GENRE: Southern Gothic novel/classical novel
Set in the small Southern town of Maycomb, Alabama, during the Depression, To Kill a Mockingbird follows three years in the life of 8-year-old Scout Finch, her brother, Jem, and their father, Atticus--three years punctuated by the arrest and eventual trial of a young black man accused of raping a white woman. Though her story explores big themes, Harper Lee chooses to tell it through the eyes of a child. The result is a tough and tender novel of race, class, justice, and the pain of growing up.
THIS MISS REVIEWS:
I chose to open my personal American Classics Challenge with this novel. We discussed it in detail in the American Novel after WW2 class at university and since then, I’ve been eager to read it.
The story itself is nothing extraordinary or mind-blowing, but to me, that’s the beauty of it. It’s not about amazing plots and twists, but about the characters that appear in the novel and about important themes that the author chose to write about. The novel is narrated through the eyes of Scout (nickname of Jean Louise Finch), a tomboy of a girl who is a very curious and observant child of nine. She spends most of her time playing with her older brother Jem and their friend Dill, the character of which Lee based on her friend Truman Capote, another famous American author. The children play and absorb everything that happens around them, from gossip, to legendary stories and social and racial issues. This is, foremost, a journey from innocence to experience and everything that accompanies such growth.
I really loved it that Lee chose to present the story through a child’s eyes because in my opinion, a child’s view is the purest view you will get. There is no baggage attached to a child’s vision and they really see things as they are, people as they are. It was great to read how Scout and Jem perceived certain events and sometimes they really took them to heart, and then how adults saw the same events. It kind of almost makes you wish you never grew up, so your mind would not become corrupt in any way. Of course that’s not possible, but it’s a thought that passed my mind. However, some adults’ minds remain intact. This is the case with Atticus Finch, the father of Scout and Finch. I deeply admire his character and I wish I could know such a person in real life. When it comes to justice, he is uncompromising. He is not afraid of what people will say, or if they attempt to threaten or harm him – he will stick by his principles no matter what and he tries to educate his children in his spirit. He advocates justice, equality and the fact that everyone deserves to be treated with respect. Even when someone spits in his face (literally), he is proud and unperturbed. He lives by his conscience and as long as he can live with himself, he just doesn’t care what others say about it. He is an amazing literary character and a true role model. In fact, he reminds me of Jesus, as strange as that may sound to some.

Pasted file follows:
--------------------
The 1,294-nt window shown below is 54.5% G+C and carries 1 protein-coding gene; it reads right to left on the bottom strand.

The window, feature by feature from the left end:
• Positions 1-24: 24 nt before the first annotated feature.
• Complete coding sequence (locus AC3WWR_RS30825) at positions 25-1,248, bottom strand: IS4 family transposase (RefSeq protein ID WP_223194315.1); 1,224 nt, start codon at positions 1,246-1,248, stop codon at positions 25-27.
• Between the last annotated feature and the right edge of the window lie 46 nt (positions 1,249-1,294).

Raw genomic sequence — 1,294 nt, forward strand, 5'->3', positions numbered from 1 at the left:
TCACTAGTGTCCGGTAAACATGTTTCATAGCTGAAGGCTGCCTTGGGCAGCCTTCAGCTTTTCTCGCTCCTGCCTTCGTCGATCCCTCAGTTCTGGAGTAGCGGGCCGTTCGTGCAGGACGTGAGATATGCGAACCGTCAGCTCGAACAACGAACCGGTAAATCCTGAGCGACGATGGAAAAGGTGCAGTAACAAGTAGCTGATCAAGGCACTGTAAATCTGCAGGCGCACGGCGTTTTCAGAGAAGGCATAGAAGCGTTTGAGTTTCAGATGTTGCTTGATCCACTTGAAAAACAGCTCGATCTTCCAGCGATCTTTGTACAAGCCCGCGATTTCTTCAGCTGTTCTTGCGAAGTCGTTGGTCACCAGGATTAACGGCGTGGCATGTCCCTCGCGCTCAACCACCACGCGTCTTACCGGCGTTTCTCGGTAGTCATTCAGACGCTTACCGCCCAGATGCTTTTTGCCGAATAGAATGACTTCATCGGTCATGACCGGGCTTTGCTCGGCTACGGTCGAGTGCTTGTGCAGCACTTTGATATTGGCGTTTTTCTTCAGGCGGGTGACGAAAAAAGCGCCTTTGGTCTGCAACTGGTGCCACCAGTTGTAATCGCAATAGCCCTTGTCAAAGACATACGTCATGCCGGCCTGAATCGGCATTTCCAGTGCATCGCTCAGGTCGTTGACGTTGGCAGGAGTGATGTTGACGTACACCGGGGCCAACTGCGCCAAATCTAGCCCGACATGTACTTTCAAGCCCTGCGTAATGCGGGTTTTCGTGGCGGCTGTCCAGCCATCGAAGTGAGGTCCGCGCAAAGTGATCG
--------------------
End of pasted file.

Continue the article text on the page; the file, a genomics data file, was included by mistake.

Apart from featuring great characters and a journey from innocence to experience, this novel covers many interesting topics, some of which can not only be applied to American culture, but to humankind in general. The book describes racial prejudices, Southern life, social ranks, and even the role of genders. Throughout the book, laws are discussed, not only court laws, but laws of humanity, and how equality is just something written on paper, but not practiced in real life (which is, sadly, still the case). Of course, the omnipresent motif is that of innocence lost, the death of innocence, which is presented through the symbol of a mockingbird.
The event that changes the children in the novel is the trial of a black man, Tom Robinson, falsely accused of raping a white woman. This event comprises many of the novel’s themes, although racial injustice prevails, and the children are really affected by the ugly truth that they see with their own eyes. People will accuse someone of a crime the person did not commit because of prejudices and when the children realise how society actually works, they lose their innocence and enter the cruel world of experience. The message here is very clear: Ignorance and fear of the unknown breed prejudices, and prejudices breed hatred. Once you get there, it all goes down, which is a sad, ugly truth.
I loved a part before the ending, when children were taught about Hitler in school. They asked their teacher why Hitler hated the Jews so much and the teacher replied that it was because there was no democracy in Germany, whereas, luckily, democracy existed firmly in America. That was said by the same teacher who was on the side of those who were ready to lynch a black man because of the colour of his skin. Scout and Jem noticed that and discussed it with their Atticus, and I just loved it how human hypocrisy was pointed out.
This is a Pulitzer Prize-winning novel for a reason. As I said, the story is not remarkable, but what it tells you is important. This novel provides you with food for thought, and if not for anything else, then it should be read for this reason. It makes me sick to know there are people in the world who call themselves Neo Nazis or are members of the Ku Klux Klan. But luckily, to every such person, there will always be an Atticus and while that is the case, I think there’s hope left.
THIS MISS RATES: